On the In

Few university students haven’t heard of LinkedIn, pleasantly deemed the Facebook equivalent of young professionals and job seekers. Although underdeveloped, many students have started a budding profile on LinkedIn. Typical experiences highlight experiences in faculty and departmental organizations as well as research skills and summer internships.

Nonetheless, not everyone is convinced to invest time into creating a LinkedIn profile. It’s too much effort to create another social media profile and it’s intimidating to jump into a platform where you start afresh with 0 followers. If you already have a strong résumé, why bother with LinkedIn?

Well, LinkedIn improves your searchability as a potential employee. With an effective LinkedIn profile, you should communicate updated and accurate professional experience along with a personal touch of your personality. Your profile on LinkedIn might be the first professional impression someone has of you; that’s why your headline and description is an essential communication tool.

Plus, LinkedIn is used worldwide as a search tool. You might consider internship opportunities halfway across the world and guess what? Recruiters will consider you as well. Your LinkedIn profile may be discovered well before you present résumé because recruiters will have glimpsed at your profile before reaching out. There are options to turn on the “job seeking” mode to let others know you’re looking for opportunities.

The notifications are amazing. You will get notified when people browse your profile, when someone endorses you, and when new opportunities arise. Plus, you can follow prominent employers or companies to stay in the loop when it comes to job postings or new endeavours. I have personally brought up posts I have seen on LinkedIn during job interviews to let employers know that I am attentively following them on social media.

You are in control of your personal branding with LinkedIn. Just like your Instagram feed or Facebook profile, LinkedIn is a filter that others use to form perceptions about you. You have the choice of branding yourself as a high performing professional by actively posting on LinkedIn and updating your experiences.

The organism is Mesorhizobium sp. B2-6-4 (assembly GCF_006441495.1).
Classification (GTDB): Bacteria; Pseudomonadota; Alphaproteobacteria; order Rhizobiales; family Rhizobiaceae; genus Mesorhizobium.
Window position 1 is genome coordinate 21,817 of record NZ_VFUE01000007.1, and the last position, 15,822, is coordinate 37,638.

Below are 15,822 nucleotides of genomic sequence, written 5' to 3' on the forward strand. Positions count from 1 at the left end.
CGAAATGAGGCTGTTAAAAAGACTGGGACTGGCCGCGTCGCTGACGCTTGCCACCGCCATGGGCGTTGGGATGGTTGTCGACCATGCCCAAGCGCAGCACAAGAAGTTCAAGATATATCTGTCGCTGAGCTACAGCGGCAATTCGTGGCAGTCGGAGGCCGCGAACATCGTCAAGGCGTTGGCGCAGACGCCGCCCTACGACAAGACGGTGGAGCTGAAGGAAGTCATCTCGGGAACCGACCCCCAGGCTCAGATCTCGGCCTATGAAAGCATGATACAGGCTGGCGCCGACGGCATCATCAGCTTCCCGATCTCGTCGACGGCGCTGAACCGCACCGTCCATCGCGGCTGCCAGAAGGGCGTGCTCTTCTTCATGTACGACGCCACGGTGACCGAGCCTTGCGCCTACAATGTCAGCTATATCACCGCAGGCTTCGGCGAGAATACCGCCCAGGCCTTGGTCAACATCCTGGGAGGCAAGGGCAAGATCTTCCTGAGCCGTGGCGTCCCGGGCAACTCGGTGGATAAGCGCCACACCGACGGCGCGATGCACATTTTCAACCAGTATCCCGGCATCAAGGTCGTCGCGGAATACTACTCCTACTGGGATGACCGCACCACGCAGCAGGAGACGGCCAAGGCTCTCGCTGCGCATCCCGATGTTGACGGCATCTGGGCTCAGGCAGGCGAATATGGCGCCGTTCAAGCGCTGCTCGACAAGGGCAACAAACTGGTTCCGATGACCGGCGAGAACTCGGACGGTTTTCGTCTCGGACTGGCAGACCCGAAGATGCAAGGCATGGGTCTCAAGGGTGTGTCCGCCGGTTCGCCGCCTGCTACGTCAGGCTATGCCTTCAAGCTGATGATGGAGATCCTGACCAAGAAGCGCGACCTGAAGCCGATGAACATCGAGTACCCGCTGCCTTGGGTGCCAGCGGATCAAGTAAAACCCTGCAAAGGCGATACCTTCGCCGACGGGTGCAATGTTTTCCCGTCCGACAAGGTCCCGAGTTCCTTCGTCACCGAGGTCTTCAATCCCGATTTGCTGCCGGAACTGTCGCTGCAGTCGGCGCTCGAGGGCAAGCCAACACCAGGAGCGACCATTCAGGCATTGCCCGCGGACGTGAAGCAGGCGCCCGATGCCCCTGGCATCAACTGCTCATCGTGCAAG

LinkedIn is probably the easiest way to network. Don’t be fooled; this networking is superficial, like Facebook friends and Instagram followers. But it allows you to follow the public posts of people you are interested in and be updated about their upcoming events and conferences. You can also private message people (do so with caution!). Basically, you will have “heard of” many individuals just by being on LinkedIn, even if you do not know them in person. In a way, this functions similarly to mutual friends on Facebook; you see them, but you don’t talk to them. If you ever meet up in person, you’ll be able to recognise them and know a little something about them.

Think of LinkedIn as a communication bonus, where you can add details that are too long for your CV. Employers are very, very likely to glance at your profile in this day and age; if there are any outstanding achievements or experiences that you haven’t listed on your résumé, LinkedIn is the right place to put it. Any volunteer experiences or pro-bono work could be listed on LinkedIn so that employers are impressed with your dedication to community service!

 

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